There are already quite a number of other peoples’ findings in FATE dice mechanics, but I thought I’d chime in as there’s been several new variants to pop up since then.

Mostly I’ve been curious about their statistics and whatnot, since I have the half-baked idea to switch dice mechanics depending on scene/setting or something for the Starblazer game I’m building: a more cinematic world uses d6-d6, while a space hulk horror session uses 4dF because it’s weighted towards zero.

The main thing to keep in mind: FATE, and Fudge, are systems based on “margin of success.” Having a Good skill means, most like, you’ll succeed on a Fair task/challenge; hence the dice systems pushing a bell curve aiming at zero. You still need to over-succeed to the point where you don’t just succeed with a Fair result, but generate some spin to do extra damage or decrease the time spent/increase quality. That’s changed a bit since Spirit of the Century came out—at least, in that other publishers are moving a little away from the idea with more “extreme results” mechanics.

**4dF**: Using Fudge dice goes back to the Fudge system, Fate’s progenitor, but there is a lot going for them. (A lot of people swear by them for all Fate games, at least.) The idea is to generate a total between +4 and -4, with a bell curve aiming straight at 0; to get there you roll four d6’s, each one having two “+” sides, two blank sides, and two “-” sides, then adding the results together. (If you’re a fan of math, you can do this at home with normal d6’s by rolling high/medium/low and factoring as +/blank/-.)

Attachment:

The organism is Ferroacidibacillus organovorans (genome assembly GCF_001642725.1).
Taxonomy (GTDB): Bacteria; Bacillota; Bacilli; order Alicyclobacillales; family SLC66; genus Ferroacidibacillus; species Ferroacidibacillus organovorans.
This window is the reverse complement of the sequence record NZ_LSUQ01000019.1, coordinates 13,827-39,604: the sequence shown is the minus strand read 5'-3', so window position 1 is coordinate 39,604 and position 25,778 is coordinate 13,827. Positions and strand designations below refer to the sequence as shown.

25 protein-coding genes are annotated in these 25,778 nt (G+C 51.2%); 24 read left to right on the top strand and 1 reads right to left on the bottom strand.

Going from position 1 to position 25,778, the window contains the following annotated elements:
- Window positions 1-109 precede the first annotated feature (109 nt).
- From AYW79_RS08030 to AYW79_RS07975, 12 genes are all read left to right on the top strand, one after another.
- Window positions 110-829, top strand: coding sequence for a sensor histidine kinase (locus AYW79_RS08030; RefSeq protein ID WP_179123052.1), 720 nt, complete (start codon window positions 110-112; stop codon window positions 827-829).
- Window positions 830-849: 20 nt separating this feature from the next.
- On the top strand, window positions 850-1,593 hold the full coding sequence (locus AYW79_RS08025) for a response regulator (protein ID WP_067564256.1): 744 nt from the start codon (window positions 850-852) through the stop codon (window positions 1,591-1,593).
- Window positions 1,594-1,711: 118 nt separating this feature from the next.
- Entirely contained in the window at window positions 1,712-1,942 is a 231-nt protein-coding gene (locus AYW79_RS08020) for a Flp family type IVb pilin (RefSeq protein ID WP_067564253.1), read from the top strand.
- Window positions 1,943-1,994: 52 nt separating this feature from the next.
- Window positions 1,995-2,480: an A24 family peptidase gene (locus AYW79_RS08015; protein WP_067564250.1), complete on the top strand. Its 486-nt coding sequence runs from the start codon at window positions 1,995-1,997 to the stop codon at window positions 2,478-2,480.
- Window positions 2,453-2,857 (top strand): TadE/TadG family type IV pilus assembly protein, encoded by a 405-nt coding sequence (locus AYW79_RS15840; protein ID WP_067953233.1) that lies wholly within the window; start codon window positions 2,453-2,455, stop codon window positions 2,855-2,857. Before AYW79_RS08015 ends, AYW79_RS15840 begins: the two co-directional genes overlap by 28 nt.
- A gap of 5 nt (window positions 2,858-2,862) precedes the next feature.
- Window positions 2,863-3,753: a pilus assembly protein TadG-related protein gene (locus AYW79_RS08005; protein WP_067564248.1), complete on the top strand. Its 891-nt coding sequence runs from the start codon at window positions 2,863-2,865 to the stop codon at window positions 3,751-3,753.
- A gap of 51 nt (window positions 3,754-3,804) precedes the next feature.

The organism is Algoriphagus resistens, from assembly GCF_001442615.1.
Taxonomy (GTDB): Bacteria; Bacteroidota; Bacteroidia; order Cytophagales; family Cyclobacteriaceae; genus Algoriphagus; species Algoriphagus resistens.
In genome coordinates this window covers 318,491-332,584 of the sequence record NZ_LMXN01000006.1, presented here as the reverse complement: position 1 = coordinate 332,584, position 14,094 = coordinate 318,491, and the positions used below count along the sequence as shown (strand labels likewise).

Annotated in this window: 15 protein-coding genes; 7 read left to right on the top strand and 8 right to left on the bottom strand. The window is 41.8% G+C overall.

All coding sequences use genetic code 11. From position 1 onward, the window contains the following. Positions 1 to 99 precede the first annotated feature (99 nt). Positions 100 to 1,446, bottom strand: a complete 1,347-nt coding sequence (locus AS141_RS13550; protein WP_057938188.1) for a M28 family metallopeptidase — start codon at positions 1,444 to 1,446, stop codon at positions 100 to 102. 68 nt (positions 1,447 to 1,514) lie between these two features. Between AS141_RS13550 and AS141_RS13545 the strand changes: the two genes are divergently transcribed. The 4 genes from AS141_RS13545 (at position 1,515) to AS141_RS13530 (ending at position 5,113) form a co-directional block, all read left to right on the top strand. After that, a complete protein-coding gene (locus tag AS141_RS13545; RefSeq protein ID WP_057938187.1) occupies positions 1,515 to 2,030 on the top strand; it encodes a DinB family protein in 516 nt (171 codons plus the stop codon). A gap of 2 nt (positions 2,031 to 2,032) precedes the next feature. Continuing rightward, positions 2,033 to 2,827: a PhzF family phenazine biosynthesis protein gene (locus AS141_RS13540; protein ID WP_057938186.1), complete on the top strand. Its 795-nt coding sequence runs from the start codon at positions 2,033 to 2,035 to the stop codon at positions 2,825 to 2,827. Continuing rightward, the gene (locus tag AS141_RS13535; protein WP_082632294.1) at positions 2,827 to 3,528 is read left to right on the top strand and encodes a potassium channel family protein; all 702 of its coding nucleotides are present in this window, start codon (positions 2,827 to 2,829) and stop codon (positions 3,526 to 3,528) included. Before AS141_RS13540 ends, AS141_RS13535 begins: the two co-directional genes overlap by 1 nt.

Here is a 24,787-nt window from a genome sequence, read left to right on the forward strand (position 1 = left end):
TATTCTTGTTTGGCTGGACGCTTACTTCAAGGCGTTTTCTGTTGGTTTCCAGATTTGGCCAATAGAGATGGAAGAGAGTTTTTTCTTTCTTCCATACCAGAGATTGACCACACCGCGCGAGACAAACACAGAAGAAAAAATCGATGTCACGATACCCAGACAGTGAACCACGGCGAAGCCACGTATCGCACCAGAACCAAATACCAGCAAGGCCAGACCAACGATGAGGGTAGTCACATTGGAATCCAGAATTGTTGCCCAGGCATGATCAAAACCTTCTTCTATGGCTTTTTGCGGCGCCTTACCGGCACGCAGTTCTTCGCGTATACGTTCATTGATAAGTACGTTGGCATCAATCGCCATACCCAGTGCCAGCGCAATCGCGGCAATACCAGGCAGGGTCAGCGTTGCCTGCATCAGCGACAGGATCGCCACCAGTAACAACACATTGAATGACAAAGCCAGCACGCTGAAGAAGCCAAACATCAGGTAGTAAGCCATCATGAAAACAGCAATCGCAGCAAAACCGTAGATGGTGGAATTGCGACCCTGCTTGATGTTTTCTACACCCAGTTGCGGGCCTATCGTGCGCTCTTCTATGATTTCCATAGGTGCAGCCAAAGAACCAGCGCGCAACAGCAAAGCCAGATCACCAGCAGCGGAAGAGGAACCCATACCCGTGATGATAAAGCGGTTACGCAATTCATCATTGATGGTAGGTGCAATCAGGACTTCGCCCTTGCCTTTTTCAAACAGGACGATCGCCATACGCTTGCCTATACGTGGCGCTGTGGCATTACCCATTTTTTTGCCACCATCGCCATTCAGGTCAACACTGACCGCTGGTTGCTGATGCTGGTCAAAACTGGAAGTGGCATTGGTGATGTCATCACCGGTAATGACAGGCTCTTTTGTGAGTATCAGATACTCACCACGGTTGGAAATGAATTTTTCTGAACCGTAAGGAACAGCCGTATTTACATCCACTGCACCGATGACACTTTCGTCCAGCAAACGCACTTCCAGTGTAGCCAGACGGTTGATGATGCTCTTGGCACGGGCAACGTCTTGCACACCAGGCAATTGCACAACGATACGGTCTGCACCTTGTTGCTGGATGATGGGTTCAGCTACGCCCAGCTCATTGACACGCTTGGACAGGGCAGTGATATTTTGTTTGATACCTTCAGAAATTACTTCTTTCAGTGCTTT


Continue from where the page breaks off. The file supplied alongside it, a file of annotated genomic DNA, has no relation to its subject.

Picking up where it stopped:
Because it’s a dice pool, things work very well towards creating the desired bell curve around zero: it’s unlikely you’ll roll many -4 or +4 rolls. In fact, the majority of your rolls will be within one step of zero, giving a lot of +1 and -1 results. That’s what Fate originally wanted, putting an emphasis on your skills and less on blind chance, though making things chancy for those low-ranked Average skills.

**1d6-1d6:** This was introduced with Starblazer Adventures, and goes in the opposite direction. You’re rolling two dice, one generating a positive number and the other generating a negative number, and adding them together. Here, you have two independent variables doing multiple things: you want one to roll low, and another to roll high. And you have to do the dreaded maths.

Unlike Fudge dice, this system is pure chaos; while (statistically) the bell curve is still around zero, with a lot of 1 and 2 results, things are expanded a bit in both directions. You’re a lot more likely to roll an extreme result; while those fives aren’t going to show up that often, the chances of rolling a three or four (+ or -) is a lot more likely than with Fudge dice.